• knig
    2019-03-15 18:01

    Semi-autobiographical memoir tremolo-ed with essay, lithograph, phantasmagoria and confessional to name but a few: a medley of style and temporal, reads like a collection of self contained story pieces loosely threaded together.Kis was Yugoslavian, or, to be even more imprecise, half Austro-Hungarian Jew and half Montenegrin Christian. Finding this out helps contextualise the dichotomy of constantly referring to his father as the Wandering Jew whilst indulging in protracted biblical escapism (granted, the old testament). Sadly, his father perished in Nazi concentration camp during the war, which may have prompted the idealised, poignant focus on his pater -and -familias in the novel; a near obsession, really, but duly justified given the circumstances. Otherwise the war remains firmly on the periphery in this childhood recollection of the 1940s.Lurking in the background are the sceptres of hunger and Singer machines being carted off to concentration camps, but always centre stage is the redemptive salvation of the flight of imagination: the creation of a spiritual and alternate reality of biblical battles, esoteric philosophies and the occasional ‘grope’ with Julia, which actually pissed me off a treat because Kis manages to get that prize by basically demoralising and humiliating her into submission through superior mental prowess. (Not a recommended seduction technique from where I’m standing). Julia is a very minor gripe. The rest is beautiful, mellow tones of rich prose buoyed with understated humour and a marvellous homage to dad: in a style vaguely reminiscent of Rikki Ducornet’s ‘Jade Cabinet’, although she wrote that later, of course. And interestingly, extremely accessible: kis sems to have abandoned mittelEuropa for the cultural harvest of the West: references are plucked from Western lore with erudition and finesse. Baba Yaga, conversely, never makes an appearance.

  • Mariel
    2019-03-07 23:07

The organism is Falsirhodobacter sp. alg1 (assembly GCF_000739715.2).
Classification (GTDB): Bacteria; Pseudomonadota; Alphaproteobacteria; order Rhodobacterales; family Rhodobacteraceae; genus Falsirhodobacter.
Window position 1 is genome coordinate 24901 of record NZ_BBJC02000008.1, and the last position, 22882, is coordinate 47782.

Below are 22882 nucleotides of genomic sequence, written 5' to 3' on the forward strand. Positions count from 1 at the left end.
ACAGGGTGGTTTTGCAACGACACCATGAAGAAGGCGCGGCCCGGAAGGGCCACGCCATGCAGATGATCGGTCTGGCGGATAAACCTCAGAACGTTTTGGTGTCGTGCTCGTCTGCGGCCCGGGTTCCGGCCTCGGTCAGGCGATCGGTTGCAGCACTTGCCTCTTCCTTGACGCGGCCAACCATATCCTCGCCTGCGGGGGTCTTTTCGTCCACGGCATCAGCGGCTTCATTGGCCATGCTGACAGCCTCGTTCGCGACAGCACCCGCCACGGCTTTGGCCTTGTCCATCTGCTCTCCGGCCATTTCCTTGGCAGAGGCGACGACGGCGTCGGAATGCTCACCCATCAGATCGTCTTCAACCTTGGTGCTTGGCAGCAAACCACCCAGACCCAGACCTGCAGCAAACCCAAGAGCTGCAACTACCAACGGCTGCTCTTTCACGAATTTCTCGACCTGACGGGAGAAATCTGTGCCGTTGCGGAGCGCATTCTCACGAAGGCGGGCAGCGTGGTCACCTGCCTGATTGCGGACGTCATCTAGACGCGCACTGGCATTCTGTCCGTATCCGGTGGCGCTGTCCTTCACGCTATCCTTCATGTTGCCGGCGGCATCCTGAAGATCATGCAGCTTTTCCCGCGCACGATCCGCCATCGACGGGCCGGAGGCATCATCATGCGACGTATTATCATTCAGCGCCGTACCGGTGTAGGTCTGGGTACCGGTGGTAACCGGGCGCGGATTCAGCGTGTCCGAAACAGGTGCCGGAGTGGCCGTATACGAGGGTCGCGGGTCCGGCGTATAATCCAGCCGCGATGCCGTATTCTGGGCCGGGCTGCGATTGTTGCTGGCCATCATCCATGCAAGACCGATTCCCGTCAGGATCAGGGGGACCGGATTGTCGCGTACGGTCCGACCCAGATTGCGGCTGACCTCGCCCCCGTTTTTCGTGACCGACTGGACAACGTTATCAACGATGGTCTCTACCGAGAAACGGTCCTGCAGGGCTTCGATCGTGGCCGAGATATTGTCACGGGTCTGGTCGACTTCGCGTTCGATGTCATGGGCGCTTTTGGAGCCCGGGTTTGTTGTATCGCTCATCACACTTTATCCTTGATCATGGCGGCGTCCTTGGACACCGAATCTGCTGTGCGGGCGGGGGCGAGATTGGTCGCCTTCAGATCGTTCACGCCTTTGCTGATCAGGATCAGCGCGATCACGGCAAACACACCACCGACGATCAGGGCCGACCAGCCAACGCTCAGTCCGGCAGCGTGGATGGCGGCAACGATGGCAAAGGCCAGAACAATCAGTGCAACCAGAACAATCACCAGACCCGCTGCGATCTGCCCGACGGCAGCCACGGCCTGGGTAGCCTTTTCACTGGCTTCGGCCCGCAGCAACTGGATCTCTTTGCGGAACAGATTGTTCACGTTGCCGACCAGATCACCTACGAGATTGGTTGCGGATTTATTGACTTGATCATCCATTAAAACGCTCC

The realization that I was able to control my dreams, channel them in a particular direction by my choice of reading matter or by thinking certain thoughts before going to sleep, resulted in an explosion of my darkest impulses. In fact, I was living two lives (not a trace of bookishness in that), one in reality and the other in my dreams, which produced in me an extraordinary and sinful joy.I am dreaming this. I am dreaming this. I want this. I loved Garden, Ashes and I am on my third reading. I want to keep on reading it until I learn its terrible power of thrilling happiness edged with the ache you can already feel behind it to head it off too early, waking up too early. Well, it is just power, maybe, of the now and the future and past don't exist in its wake. If you can keep on pretending, if you have the juice. I could paint it on my eyeballs or put it in my pocket. If I have the juice... It could be called up whenever you need it like a dark demon with a name to be said three times. Stage, unreality, dreams. The autobiographical cloud grounded sister would sob her heart out when something she loved was over (I know the feeling. I don't really love something unless I prematurely mourn its passing) until she learns to no longer notice what she cannot change. Andi doesn't have that. Andi and his father have costumes and walking one foot before the other in a double dream world. This happened, this won't happen, this will happen. Eduard Scham is the father figure tethered to the front of the horse cart. Dragged behind all the kinds of shit and mud, the Wandering Jew persona to the world and the head of the family for as long as he can disappear behind it. If you could willingly hide behind someone's illusion for as long as you wanted it to last. Oh, their times were hard. Dream or perish. Taste the food in your mouth or starve. What kind of a position are any of those? The victim, the martyr, kicked under. It's not my fault. I could see him moving forever to meet new people to trot out the old sob stories once the old audience has lost the fresh horror (or is that sympathy?) in their eyes. The new, the show, the surprise. It's the knowing your place. How long can you kick yourself under? Andi could freeze frame a moment between the acts to get a glimpse of the real father. If it could have lasted as a deliberate together act. If you could walk inside your own memory and light every thing to see if anything changes you could change the past. Relive, rejoice, revive. Too late. There's another word I was looking for. Oh yeah, it is read. Andi's living this way pulled at every vessel in my body. You know, if you think with your heart. If you could imagine the others you could taste it on your mouth. Maybe it was every cell of my body or something. It hurt. When you're sick sometimes you're vital organs hurt when there is something else wrong with you. It's sort of a way of telling you that something is wrong. Eduard puts on a show. What's wrong? Migrate with the birds in the depression season. Return to sender all letters. Did he use morse code of the animals in the great wide wood? I could see every leaf on every tree. Or was it really every tear drop and not rain drops on the leaves? Dreams are the brain's way of teling you something is important, right? A tiny cell in a ghetto. Kicked under isn't like giving in to the current when you're held under. Strings trailing behind and the sign doesn't say just married it says I'm migrating with the wildebeasts and you know they say those are probably extinct. Someone let go. He could still be in other books, though, if you could dream it hard enough. Heads of family on other heads. Was it all really about the father, anyway? Funny how you start talking about things when you meant to talk about something else. I was having a really good dream and I tried to get back to it. Geoff's review is one of my favorites I've ever (re)read on goodreads. It was one of the few times I had to thank someone on goodreads for writing their review after I finished reading a book that absolutely did me in. Geoff says he tells everyone he knows to read Garden, Ashes and they don't take him up on it. I know there are a lot of other wonderful books in the world. But this one is really special and if you need a special book about what it feels like to write history and your speck of life dust in it through will of dreams and grief and passion and lust for making every thing count and how doing both rips you in two and you don't even want to stop because it can feel like in Garden, Ashes... You could make it last forever, you could pretend it to be real. Read Garden, Ashes. I'm no good at this so please go listen to Geoff.